Africa

DR Congo poll followed by wave of killings - UN

Opposition UDPS supporters run through a cloud of tear gas outside N'Djili airport in Kinshasa
Image caption The aftermath of the election was characterised by violence

Security forces in the Democratic Republic of Congo carried out killings and arbitrary arrests after elections last year, according to a UN report.

The UN Joint Human Rights Office documented the killing of 33 civilians in Kinshasa by members of the army, police and the elite Republican Guard.

The country's justice minister has rejected the report's findings.

International observers say last November's disputed elections, won by President Joseph Kabila, were flawed.

The report focuses on the periodbetween 26 November and 26 December 2011 in Kinshasa - seen as an opposition stronghold.

It says that during this month, at least 33 people were killed - including 22 by gunshot - and at least 83 others were injured, including 61 who were shot.

At least 16 people remain unaccounted for, it said.

'Dumped in river'

It said it had documented the arrest of at least 265 civilians, most of whom had been detained illegally or arbitrarily.

Many of these, the report alleges, were detained due to their affiliation with the UDPS opposition party or because they came from the home province of its leader, Etienne Tshisekedi.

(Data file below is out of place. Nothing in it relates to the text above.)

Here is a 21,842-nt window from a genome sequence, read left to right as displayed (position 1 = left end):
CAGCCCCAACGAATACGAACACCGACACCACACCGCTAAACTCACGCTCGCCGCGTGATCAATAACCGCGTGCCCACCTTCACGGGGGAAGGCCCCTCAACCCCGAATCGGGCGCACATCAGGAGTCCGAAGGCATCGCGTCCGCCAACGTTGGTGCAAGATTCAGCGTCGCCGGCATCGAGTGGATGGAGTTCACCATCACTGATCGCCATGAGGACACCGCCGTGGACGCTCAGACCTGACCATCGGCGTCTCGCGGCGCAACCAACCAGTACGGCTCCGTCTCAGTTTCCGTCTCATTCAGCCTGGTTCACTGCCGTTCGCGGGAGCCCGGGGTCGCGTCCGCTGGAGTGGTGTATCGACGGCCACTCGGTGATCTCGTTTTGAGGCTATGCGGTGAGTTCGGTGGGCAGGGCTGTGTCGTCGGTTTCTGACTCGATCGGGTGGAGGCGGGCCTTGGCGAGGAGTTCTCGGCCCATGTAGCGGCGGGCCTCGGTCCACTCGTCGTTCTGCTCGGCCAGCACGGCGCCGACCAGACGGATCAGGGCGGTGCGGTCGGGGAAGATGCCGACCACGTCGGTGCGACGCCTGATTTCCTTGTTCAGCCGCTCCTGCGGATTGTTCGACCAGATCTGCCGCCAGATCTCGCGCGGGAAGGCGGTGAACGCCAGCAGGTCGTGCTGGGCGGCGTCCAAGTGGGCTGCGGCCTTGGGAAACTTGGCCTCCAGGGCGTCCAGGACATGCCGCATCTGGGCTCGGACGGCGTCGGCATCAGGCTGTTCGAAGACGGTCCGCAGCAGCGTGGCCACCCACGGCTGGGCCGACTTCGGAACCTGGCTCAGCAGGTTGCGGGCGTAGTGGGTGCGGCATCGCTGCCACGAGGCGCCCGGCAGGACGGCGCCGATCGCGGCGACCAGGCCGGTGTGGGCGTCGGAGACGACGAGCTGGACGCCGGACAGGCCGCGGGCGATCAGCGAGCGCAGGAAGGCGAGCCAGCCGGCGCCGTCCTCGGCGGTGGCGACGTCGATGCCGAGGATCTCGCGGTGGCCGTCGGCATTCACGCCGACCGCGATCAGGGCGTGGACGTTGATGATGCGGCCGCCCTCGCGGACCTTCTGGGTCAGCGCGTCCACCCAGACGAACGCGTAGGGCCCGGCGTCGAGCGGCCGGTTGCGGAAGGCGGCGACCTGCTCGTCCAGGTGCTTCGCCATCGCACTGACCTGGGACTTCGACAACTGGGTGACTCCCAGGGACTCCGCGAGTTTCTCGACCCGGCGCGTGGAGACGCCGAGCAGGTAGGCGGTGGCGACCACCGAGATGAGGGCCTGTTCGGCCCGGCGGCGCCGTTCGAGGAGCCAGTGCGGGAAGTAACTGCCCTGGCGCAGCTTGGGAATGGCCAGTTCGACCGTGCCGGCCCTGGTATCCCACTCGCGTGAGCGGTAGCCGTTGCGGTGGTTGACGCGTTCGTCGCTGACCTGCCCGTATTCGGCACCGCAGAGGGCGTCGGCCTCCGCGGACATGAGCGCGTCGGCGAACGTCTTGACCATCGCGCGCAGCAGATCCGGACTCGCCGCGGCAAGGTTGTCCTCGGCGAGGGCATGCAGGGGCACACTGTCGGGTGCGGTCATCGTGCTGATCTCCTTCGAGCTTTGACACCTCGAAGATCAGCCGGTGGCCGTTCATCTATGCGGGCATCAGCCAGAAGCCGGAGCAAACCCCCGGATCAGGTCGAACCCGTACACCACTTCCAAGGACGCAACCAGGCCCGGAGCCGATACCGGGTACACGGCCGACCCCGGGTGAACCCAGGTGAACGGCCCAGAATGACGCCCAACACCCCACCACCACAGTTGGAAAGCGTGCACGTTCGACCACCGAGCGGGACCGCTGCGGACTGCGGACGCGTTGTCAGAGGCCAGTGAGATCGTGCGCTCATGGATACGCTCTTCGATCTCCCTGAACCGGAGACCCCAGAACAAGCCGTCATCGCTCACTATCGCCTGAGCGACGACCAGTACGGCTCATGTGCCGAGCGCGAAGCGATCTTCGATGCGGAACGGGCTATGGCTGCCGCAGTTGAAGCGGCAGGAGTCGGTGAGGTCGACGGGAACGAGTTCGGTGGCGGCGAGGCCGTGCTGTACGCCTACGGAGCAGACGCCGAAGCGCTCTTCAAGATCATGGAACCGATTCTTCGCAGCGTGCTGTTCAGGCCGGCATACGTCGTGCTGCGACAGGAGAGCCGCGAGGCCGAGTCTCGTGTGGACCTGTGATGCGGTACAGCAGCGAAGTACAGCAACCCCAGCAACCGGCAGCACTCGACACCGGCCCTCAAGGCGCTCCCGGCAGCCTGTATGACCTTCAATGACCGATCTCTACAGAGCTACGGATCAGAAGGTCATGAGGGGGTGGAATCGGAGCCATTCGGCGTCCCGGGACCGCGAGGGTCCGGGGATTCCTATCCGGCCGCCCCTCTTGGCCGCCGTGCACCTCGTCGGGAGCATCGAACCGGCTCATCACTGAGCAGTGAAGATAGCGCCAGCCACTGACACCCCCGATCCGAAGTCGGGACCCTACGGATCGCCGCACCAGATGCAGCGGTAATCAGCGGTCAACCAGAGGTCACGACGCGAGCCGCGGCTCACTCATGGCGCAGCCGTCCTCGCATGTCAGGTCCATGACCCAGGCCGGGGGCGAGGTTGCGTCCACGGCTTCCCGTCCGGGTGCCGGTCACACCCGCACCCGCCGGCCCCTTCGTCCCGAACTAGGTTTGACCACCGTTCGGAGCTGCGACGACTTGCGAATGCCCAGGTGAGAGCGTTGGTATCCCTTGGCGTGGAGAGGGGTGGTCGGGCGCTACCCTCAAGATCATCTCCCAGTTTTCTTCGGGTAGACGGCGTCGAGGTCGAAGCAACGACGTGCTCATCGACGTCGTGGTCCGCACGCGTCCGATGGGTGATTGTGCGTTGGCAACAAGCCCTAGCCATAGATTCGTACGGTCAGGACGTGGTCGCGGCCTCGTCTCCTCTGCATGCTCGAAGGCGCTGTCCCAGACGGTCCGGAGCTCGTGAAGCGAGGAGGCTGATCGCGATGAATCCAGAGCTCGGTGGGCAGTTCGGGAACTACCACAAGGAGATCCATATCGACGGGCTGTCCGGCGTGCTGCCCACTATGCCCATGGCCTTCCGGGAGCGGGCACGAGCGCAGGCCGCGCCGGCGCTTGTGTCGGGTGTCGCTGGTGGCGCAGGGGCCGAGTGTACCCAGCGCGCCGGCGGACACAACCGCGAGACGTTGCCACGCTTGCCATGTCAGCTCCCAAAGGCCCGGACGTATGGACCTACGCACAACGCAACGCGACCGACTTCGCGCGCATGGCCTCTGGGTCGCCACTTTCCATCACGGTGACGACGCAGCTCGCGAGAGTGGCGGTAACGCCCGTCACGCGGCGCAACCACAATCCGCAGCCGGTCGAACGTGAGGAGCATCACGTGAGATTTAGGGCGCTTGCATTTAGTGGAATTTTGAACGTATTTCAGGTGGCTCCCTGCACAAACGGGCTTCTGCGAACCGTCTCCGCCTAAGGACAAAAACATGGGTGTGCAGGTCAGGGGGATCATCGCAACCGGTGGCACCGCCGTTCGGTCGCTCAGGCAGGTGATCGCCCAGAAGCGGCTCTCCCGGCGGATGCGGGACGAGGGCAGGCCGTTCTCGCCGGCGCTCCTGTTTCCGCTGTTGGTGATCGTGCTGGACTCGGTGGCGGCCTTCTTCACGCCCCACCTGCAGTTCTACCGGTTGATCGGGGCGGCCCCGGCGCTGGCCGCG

It blames the bulk of these acts of violence on the Congolese Republican Guard and officers of the National Congolese Police and its specialised units.

Witnesses are quoted as saying some of the bodies were dumped in the Congo river, while others were buried in mass graves.

The report calls on the Congolese authorities to conduct independent investigations into all the cases of human rights violations committed in the capital to bring those guilty to justice.

It also recommends that illegal detention facilities in the capital should be immediately shut down.

The November elections were the first Congolese-organised polls since the end of a devastating war in 2003, which left some four million people dead.

President Kabila has admitted that there were mistakes in the electoral process, but said no poll was 100% perfect and rejected concerns that the results, criticised by Western observers, lacked credibility.

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